Digital Vs. Physical
With the Steam sale currently in full swing, I think now is a good time to bring up the discussion of Digital vs. Physical. Keep in mind that in this post I’m not going to be discussing things such as the whole Steam as DRM thing, I’ve already done a short piece on that topic for my blog, I just want to talk about the, let’s say, emotional attachment to a Digital or Physical collection.
Well straight up I’m going to say that I think a physical collection is preferable to a digital one. It’s just generally a better feeling to be able to hold a game in your hand, take out the disc and pop it into your console or PC. It’s really exciting when there is a game you’ve been waiting for and after a long amount of time waiting and following news and hype, you finally get to take it home and pop that thing in for a good long session.
There are other great things about ‘physical’ too, like receiving a boxed game as a gift feels way better than getting a crappy little scratch card for PSN credit or whatever. Also there is that new game smell when you buy something new, that awesome aroma of a fresh disc and manual that you get whenever you open a new game for the first time, it’s absolutely amazing.
Above all, the physical collection just looks impressive. If you go and do a Google search for old game collections, people who have cartridge upon cartridge jammed into an old shelving unit looks amazing. All the boxes, loose carts, collector’s edition stuff and god knows what else all put in once place and on display looks fantastic to any avid collector. It’s really all any serious retro gamer strives for.
But even with all that gushing about having a physical collection, there is a down side. Instead of just listing reasons I’m going to tell you a story of something that happened to me just about a year ago.
When I finished university, I had a massive collection of Wii, Xbox 360, PS2 and Gamecube games. Now, I was about to go and start working in Japan for a year, so it wasn’t a realistic idea to take all that stuff with me, so I thought I’d do the smart thing and mail it to my home in Sweden.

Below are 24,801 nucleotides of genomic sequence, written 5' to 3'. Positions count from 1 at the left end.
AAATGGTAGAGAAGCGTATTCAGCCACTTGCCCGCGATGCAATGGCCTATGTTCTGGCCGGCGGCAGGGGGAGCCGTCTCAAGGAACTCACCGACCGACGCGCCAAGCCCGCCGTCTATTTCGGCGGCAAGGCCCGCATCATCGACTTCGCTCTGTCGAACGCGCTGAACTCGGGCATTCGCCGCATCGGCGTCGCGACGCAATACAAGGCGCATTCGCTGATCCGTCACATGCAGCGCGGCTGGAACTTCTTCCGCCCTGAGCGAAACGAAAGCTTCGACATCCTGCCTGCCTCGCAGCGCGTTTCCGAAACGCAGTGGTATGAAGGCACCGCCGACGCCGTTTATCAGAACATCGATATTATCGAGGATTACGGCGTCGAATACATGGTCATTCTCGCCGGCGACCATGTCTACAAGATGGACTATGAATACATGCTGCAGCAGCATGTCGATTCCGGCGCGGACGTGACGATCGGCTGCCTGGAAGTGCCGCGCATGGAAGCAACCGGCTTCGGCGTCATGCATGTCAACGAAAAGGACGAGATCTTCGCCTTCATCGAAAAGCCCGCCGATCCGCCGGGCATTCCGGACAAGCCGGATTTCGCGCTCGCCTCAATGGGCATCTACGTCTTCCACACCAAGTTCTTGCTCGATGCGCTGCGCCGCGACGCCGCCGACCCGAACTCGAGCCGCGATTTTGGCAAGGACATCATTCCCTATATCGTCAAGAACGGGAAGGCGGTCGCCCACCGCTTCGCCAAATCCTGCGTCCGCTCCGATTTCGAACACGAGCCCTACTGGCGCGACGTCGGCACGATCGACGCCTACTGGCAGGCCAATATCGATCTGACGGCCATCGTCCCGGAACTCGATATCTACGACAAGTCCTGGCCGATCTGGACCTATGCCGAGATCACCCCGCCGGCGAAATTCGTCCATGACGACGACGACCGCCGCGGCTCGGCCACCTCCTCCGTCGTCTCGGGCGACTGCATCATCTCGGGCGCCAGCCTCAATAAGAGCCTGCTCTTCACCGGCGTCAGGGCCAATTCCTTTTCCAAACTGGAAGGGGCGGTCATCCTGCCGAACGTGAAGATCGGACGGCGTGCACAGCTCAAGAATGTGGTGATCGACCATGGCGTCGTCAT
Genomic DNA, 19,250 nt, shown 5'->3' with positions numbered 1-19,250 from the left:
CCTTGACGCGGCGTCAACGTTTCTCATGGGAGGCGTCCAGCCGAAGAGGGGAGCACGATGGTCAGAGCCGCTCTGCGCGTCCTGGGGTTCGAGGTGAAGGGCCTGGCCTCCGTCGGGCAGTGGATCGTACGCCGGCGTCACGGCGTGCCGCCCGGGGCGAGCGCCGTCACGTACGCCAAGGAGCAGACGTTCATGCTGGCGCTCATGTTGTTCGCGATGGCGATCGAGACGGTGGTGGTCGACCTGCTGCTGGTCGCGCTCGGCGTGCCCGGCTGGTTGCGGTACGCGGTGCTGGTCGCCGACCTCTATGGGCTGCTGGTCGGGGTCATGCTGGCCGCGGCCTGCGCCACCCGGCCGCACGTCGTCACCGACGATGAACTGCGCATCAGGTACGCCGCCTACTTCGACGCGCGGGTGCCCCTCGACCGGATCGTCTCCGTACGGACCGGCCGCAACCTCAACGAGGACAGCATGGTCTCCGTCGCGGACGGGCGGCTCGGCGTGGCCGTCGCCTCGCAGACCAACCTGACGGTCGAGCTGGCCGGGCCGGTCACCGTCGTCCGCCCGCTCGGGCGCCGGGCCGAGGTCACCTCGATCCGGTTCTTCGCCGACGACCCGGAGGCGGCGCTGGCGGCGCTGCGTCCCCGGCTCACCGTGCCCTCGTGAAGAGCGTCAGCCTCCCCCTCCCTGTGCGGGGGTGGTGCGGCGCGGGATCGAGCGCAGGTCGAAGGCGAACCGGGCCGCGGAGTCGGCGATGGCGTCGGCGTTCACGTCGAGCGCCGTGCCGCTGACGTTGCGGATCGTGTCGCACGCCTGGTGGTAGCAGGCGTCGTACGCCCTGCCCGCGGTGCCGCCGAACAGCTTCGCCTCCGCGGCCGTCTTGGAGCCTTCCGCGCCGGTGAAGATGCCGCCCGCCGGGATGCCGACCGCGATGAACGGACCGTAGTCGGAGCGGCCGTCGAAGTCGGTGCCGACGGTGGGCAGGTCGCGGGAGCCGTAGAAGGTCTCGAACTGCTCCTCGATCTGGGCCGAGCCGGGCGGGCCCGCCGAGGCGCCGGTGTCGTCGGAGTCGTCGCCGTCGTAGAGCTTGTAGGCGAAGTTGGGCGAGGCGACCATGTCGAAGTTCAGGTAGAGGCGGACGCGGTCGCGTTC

So the arrangements were made, I boxed everything up, slapped the address on everything and watched as a bald man with a thick northern English accent took all my stuff away. I then hopped on a plane and got my ass over to Japan to start my new Job, happy in the knowledge that my collection would be there upon my return to Sweden.
Oh how wrong I was…
About a month after living in Japan I got a call from my mother that the boxes had arrived, but most of the stuff was missing. No consoles, only a handful of the games and a few other random bits and bobs. It had all been replaced with silverware cutlery, Jay-Z CDs and little dolls of Bill Clinton. The only things that had survived were a few PS2 games, my PS3 games that I had with me in Japan and my Gamecube titles.
It was at that point I realised that while having a physical collection is great, a digital collection is absolutely the safer option. After doing some digging around we discovered that my stuff had been stolen rather than “misplaced” but once I got over the whole missing packages thing, I sat down at my computer and had a realisation. Despite a huge chunk of my stuff being nicked, I still had all my Steam and GoG games, along with everything else that I had got digitally.
Thanks to the power of Steam, I was able to restore a good portion of my stolen collection with PC versions. These came with all sorts of DLC that I had never played before because I was too lazy to get it on my consoles and I was able to do it for extremely small amounts of money.
So I for one welcome our new digital distribution overlords. In an ideal world, physical collections would be just as easy to preserve as digital ones, but shit happens too easily and it’s completely soul destroying to see it go. At least if my Steam collection vanishes I know I didn’t spend all that much money on it really. So roll on more great Steam sales with more great games for £10 or less!
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